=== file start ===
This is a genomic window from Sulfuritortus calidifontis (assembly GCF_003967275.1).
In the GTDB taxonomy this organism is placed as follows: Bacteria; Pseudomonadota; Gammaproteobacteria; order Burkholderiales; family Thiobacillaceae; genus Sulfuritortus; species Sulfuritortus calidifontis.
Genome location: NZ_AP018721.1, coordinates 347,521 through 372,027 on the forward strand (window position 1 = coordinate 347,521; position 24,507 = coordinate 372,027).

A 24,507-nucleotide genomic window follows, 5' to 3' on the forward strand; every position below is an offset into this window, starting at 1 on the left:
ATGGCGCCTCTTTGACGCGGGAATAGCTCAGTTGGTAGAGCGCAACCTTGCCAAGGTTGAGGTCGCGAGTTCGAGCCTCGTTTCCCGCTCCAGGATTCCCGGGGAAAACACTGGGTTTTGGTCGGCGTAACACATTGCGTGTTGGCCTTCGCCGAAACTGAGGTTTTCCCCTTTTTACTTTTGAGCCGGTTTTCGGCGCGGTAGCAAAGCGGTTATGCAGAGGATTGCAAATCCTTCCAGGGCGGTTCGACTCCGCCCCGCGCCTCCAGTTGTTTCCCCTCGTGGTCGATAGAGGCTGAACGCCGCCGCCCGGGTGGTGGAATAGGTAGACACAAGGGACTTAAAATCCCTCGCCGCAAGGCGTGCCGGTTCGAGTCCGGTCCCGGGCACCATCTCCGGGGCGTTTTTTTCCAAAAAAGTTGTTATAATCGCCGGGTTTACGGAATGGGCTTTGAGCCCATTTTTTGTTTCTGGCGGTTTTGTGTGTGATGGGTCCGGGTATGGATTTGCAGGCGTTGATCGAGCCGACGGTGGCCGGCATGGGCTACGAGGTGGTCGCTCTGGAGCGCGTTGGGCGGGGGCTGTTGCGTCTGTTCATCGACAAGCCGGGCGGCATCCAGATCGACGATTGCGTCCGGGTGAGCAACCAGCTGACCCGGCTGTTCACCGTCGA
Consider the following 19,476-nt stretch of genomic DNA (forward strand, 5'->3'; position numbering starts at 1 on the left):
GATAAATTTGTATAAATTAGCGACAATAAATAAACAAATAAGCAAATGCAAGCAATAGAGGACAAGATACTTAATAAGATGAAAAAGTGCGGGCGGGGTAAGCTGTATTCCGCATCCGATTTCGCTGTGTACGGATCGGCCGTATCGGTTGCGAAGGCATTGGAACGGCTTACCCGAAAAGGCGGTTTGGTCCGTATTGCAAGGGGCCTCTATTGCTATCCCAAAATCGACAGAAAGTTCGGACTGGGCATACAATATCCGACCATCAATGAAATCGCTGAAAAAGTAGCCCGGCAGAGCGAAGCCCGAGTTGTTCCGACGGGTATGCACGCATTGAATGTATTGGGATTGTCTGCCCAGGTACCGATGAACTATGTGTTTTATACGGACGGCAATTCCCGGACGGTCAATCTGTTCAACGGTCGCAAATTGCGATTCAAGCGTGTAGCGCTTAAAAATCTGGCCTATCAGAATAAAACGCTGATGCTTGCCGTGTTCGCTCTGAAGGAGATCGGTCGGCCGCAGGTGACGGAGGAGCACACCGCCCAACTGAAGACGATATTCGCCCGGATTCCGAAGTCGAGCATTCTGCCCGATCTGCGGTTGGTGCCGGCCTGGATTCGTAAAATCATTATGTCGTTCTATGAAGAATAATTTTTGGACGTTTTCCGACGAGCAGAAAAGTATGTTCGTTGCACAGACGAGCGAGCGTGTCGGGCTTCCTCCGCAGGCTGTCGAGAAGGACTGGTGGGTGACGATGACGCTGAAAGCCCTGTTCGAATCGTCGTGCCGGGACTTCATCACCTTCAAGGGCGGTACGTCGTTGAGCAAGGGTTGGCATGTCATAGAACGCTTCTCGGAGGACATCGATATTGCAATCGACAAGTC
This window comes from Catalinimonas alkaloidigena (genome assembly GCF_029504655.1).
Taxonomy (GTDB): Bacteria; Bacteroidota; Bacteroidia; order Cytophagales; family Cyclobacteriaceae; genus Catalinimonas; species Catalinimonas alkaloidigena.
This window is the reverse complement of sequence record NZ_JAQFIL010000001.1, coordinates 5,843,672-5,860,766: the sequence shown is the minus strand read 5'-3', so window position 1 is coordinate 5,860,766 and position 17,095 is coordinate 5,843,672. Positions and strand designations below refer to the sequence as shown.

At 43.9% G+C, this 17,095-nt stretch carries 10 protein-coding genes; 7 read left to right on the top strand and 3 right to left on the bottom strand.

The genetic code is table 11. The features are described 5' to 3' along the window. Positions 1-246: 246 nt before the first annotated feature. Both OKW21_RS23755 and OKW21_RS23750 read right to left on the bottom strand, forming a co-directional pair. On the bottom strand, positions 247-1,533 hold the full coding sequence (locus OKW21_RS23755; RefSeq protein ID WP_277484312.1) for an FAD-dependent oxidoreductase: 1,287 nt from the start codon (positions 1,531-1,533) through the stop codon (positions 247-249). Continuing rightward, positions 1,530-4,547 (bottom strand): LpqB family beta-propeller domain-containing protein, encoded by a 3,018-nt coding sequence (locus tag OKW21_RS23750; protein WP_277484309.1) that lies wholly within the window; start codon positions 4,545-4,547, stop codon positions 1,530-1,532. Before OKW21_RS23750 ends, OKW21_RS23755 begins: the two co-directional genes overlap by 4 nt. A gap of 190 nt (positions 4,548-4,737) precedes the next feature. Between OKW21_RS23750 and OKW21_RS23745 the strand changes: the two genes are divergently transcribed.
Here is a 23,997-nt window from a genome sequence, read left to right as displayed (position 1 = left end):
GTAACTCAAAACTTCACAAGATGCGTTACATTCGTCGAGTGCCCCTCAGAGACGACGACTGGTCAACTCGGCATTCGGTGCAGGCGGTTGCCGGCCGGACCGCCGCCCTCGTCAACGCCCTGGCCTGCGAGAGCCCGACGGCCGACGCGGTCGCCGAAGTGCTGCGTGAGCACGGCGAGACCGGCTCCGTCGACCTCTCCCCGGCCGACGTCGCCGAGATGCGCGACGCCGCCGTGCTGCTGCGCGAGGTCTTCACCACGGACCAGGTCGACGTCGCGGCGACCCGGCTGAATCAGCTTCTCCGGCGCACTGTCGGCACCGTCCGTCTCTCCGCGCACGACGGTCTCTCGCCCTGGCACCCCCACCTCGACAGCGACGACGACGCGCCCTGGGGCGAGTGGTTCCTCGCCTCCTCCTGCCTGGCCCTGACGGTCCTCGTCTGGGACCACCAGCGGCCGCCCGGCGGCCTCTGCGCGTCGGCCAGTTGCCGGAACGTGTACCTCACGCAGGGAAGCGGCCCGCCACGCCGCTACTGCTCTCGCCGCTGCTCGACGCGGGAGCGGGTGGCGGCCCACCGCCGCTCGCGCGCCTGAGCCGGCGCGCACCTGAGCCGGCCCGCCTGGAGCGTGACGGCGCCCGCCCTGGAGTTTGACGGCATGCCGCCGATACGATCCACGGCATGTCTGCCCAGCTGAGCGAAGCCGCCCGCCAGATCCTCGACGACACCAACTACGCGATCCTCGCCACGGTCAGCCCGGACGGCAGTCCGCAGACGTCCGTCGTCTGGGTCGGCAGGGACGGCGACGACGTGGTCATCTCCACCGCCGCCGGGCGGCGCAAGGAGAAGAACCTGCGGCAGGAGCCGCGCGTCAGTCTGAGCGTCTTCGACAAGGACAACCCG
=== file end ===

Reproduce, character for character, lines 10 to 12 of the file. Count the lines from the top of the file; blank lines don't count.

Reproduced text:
This window is the reverse complement of sequence record NZ_JAQFIL010000001.1, coordinates 5,843,672-5,860,766: the sequence shown is the minus strand read 5'-3', so window position 1 is coordinate 5,860,766 and position 17,095 is coordinate 5,843,672. Positions and strand designations below refer to the sequence as shown.

At 43.9% G+C, this 17,095-nt stretch carries 10 protein-coding genes; 7 read left to right on the top strand and 3 right to left on the bottom strand.

The genetic code is table 11. The features are described 5' to 3' along the window. Positions 1-246: 246 nt before the first annotated feature. Both OKW21_RS23755 and OKW21_RS23750 read right to left on the bottom strand, forming a co-directional pair. On the bottom strand, positions 247-1,533 hold the full coding sequence (locus OKW21_RS23755; RefSeq protein ID WP_277484312.1) for an FAD-dependent oxidoreductase: 1,287 nt from the start codon (positions 1,531-1,533) through the stop codon (positions 247-249). Continuing rightward, positions 1,530-4,547 (bottom strand): LpqB family beta-propeller domain-containing protein, encoded by a 3,018-nt coding sequence (locus tag OKW21_RS23750; protein WP_277484309.1) that lies wholly within the window; start codon positions 4,545-4,547, stop codon positions 1,530-1,532. Before OKW21_RS23750 ends, OKW21_RS23755 begins: the two co-directional genes overlap by 4 nt. A gap of 190 nt (positions 4,548-4,737) precedes the next feature. Between OKW21_RS23750 and OKW21_RS23745 the strand changes: the two genes are divergently transcribed.